Go Set a Watchman by Harper Lee is a follow-up to the classic To Kill a Mockingbird. It is the most hotly anticipated book of the year. It has received the most press, the most tweets, the most buzz. By now you would think it needs no introduction. And yet, I’ve embarked on this post to convince you why you need to listen to it.
To recap the controversy surrounding the novel: Harper Lee is, by some accounts, suffering from senility, and at the least is very old (89 last April). Her sister had been her lawyer, staunchly keeping away busybodies throughout the years (including industry professionals). Months after the death of Lee’s sister, the manuscript for Go Set a Watchman was quickly found and sent to press.
The state of Alabama investigated the situation to see if Lee had been taken advantage of, and declared that everything was on the up and up. Publishing crisis averted.
So, we can all rest easy now. Or can we? My father-in-law lives at a memory care facility because he is afflicted with dementia. On a wall of the facility is a paper reminding non-residents that influencing patients on how to vote is illegal. When I first heard about the controversy, I thought about that piece of paper. I pictured Ms. Lee at a similar home in Alabama, signing, but not understanding, the contract in front of her.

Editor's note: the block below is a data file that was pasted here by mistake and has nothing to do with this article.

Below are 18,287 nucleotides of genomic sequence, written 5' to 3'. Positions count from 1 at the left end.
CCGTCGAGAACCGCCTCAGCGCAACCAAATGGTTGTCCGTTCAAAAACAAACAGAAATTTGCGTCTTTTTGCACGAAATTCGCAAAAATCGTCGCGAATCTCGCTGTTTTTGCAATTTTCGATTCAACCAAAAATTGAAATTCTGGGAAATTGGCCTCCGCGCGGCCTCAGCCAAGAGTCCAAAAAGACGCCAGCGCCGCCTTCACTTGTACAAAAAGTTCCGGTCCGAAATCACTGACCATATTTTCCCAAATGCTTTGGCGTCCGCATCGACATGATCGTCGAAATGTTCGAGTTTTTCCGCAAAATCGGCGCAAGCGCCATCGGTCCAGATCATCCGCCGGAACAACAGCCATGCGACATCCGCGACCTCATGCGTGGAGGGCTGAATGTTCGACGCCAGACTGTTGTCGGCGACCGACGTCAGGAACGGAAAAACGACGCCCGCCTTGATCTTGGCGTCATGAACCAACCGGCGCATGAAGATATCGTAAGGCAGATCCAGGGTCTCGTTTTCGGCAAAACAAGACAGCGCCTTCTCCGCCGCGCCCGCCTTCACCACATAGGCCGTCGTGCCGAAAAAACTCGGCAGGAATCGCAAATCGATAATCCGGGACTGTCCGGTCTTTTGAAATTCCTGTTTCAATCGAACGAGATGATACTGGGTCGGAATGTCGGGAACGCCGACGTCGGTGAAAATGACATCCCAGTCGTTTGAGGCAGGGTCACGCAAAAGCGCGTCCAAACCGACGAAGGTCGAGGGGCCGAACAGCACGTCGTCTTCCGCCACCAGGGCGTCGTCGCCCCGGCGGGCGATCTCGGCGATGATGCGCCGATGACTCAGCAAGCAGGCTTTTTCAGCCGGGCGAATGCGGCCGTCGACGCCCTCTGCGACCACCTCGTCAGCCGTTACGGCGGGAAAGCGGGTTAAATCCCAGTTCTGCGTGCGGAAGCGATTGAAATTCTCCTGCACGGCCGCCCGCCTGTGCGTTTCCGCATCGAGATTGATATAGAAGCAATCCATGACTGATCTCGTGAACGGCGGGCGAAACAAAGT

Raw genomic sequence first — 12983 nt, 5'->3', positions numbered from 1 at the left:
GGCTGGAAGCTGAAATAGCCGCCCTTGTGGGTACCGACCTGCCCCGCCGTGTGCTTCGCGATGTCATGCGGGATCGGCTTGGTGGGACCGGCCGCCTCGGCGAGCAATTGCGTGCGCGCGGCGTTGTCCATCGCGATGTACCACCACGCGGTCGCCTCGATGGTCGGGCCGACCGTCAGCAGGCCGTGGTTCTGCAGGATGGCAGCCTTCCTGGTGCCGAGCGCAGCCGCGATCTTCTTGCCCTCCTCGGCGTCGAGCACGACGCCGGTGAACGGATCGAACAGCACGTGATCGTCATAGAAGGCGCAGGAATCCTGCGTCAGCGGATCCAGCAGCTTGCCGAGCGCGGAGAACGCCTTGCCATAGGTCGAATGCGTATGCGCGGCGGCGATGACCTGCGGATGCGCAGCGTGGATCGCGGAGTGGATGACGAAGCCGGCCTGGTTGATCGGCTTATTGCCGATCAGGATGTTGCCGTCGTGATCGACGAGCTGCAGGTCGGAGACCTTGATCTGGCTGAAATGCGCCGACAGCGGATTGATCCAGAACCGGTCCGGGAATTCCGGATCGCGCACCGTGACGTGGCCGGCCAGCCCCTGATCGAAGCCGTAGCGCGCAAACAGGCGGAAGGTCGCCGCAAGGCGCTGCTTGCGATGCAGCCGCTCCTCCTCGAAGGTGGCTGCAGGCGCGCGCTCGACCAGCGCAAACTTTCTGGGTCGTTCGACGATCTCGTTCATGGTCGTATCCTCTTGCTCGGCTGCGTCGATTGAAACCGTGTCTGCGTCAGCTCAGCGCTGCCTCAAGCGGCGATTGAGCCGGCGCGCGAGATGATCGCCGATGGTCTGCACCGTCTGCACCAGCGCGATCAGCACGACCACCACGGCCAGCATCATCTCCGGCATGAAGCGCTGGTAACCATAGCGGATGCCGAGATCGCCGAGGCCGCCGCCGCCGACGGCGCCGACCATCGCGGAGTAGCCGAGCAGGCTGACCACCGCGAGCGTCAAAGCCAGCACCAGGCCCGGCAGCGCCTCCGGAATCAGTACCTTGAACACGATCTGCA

It made me uneasy. But then I started to think about The Trial. Kafka requested that his friend and literary executor Max Brod burn his manuscripts upon his death. But Brod edited and published them instead—including The Trial. The literary world would be just a little bit darker without The Trial. It’s not just a great piece of literature. It’s a great piece of art.
Harper Lee is one of the most influential writers of our time. Her writing is poignant and handles issues of racism with the precision of a master architect. Yet it is appealing to a wide audience, communicating these wisdoms in plain words that are easy enough to digest.
From the few reviews that have thus far come in, this will not be an easy book. Scout, who now goes by Jean Louise, confronts her idealized notion of her father, Atticus. He is not the pure-hearted man we know from To Kill a Mockingbird. And as Scout grapples with this, so will we. There is no golden age of history that we can look back to. If I’m understanding it correctly, this book will force listeners to pick apart the complexities of history and human relationships.
And that is what art is for. Art cuts through the news clips and talking heads. Art makes us think. It makes us feel alive.
I have every faith that Go Set a Watchman will do that.
There are, of course, other reasons to listen to it. Reese Witherspoon is narrating. The Wall Street Journal published the first chapter last week and it gives every indication that this is just as beautifully rendered as To Kill a Mockingbird. And you’ll want to know what everyone else is talking about!
But for me, it comes down to art. The very best art is not just for the artist. It’s for the world.
Will you be reading or listening to Go Set a Watchman? Let us know in the comments.